the best system would be a voucher system which parents were able to top up if required. This would be alongside the ability of all schools to expand as necessary and useless/undersubscribed schools to close.
The tradegy of the present system is that bad schools do not close.

MrsTerryPratchett Mon 11-Nov-13 01:26:37

I think we agree Caitlin I was being facetious, that's why I said "Just as impractical, I'm afraid." smile

Brittapie Mon 11-Nov-13 01:28:42

YABU - you pay taxes to have the opportunity to use state schools. There IS a place, it just might not be in the school you like, which is a shame. When my DD ended up only being offered a catholic school, and she went for a bit and it didn’t suit her, we home educated and didn't expect funding, because the state school system is there for everyone and we had chosen not to use it (whether religious indoctrination should get state funding is a whole other thread)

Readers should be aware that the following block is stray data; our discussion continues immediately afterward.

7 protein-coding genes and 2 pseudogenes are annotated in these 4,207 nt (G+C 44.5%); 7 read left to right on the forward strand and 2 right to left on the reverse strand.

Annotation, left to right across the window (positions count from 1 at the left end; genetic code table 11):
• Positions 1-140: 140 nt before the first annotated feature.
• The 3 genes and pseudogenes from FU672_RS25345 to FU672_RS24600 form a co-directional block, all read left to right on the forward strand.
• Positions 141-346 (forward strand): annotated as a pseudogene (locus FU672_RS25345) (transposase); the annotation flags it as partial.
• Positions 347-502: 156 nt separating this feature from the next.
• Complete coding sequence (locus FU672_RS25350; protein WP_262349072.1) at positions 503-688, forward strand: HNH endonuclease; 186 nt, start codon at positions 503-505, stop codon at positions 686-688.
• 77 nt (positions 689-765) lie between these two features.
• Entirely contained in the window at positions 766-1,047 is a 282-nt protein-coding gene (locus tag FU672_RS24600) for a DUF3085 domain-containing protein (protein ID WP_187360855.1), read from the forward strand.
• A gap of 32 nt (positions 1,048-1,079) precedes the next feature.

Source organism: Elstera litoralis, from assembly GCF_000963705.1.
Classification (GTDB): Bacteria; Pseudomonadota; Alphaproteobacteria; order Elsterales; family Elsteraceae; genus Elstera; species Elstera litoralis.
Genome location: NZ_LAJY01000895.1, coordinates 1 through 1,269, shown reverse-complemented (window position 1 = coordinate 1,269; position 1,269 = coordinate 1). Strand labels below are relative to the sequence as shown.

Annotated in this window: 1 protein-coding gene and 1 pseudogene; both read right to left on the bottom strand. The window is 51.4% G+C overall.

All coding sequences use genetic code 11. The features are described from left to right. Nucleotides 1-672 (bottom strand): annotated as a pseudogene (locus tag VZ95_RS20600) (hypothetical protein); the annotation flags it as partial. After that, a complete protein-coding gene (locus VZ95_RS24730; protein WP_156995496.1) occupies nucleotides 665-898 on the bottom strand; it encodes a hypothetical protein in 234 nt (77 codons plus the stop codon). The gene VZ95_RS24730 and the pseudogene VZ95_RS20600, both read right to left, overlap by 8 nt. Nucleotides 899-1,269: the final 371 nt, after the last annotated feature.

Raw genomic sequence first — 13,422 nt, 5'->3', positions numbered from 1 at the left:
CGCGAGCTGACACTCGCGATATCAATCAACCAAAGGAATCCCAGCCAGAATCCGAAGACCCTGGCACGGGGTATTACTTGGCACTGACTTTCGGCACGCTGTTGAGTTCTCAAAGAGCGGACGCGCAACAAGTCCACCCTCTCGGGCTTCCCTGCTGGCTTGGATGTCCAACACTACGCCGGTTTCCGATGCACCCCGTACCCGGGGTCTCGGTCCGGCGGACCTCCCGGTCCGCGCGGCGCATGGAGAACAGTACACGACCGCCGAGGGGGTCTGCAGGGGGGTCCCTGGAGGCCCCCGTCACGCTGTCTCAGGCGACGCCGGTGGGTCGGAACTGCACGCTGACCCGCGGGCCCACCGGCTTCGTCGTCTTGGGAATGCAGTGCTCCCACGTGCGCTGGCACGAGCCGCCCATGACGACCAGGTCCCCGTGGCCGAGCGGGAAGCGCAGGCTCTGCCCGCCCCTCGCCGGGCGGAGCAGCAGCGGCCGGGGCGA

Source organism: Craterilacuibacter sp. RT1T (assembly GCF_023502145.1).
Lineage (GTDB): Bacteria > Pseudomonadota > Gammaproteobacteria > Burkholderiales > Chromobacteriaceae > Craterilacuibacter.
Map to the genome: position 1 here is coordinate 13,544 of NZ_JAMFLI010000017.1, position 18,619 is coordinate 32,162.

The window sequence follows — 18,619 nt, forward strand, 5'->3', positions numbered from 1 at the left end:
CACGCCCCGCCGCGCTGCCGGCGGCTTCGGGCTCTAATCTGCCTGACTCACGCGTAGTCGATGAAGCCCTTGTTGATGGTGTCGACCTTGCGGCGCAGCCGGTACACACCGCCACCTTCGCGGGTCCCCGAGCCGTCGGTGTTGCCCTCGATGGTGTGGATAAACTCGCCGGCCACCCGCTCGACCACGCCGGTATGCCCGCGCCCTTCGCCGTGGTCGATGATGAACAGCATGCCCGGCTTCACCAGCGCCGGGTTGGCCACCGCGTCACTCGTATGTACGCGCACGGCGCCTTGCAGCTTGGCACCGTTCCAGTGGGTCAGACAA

We wouldn't have been able to get near the cost of private anyway, but I strongly believe that if you are earning enough for it just to be a case of cutting back a bit to afford fees you don't need any money that has been taken from the education of kids who can never even dream of the things you see it as a hardship to cut back. Sorry.

She is now in a nice normal state school. Not perfect, but at the end of our street and non discriminatory. Which is nice grin

Caitlin17 Mon 11-Nov-13 01:30:11

MrsTP sorry, didn't read it properly. It's a daft idea.

MrsTerryPratchett Mon 11-Nov-13 01:35:03

I agree wink

WallyBantersJunkBox Mon 11-Nov-13 01:37:14

I get this in the country we live in. The last monthly invoice I get for my DC's school fees has a tax reimbursement deducted from the bill. It's about 1% of the total fees.

MiniMonty Mon 11-Nov-13 01:53:04

Turn this idea on it's head...

If there were no fee paying schools would all those parents who are so committed to their kids education that they are prepared to pay huge sums put up with the standards at your average state school?
Or would they push (and push and push) for those schools to improve, have better facilities, offer more language tuition, have swimming pools... ?

Fee paying schools don't cream off the best kids, they cream off the best parents and those parents are a genuine loss to the state system.

However, the idea of claiming some kind of "compensation" from the state to pay for something that the state offers for free (and delivers very well overall) is ridiculous.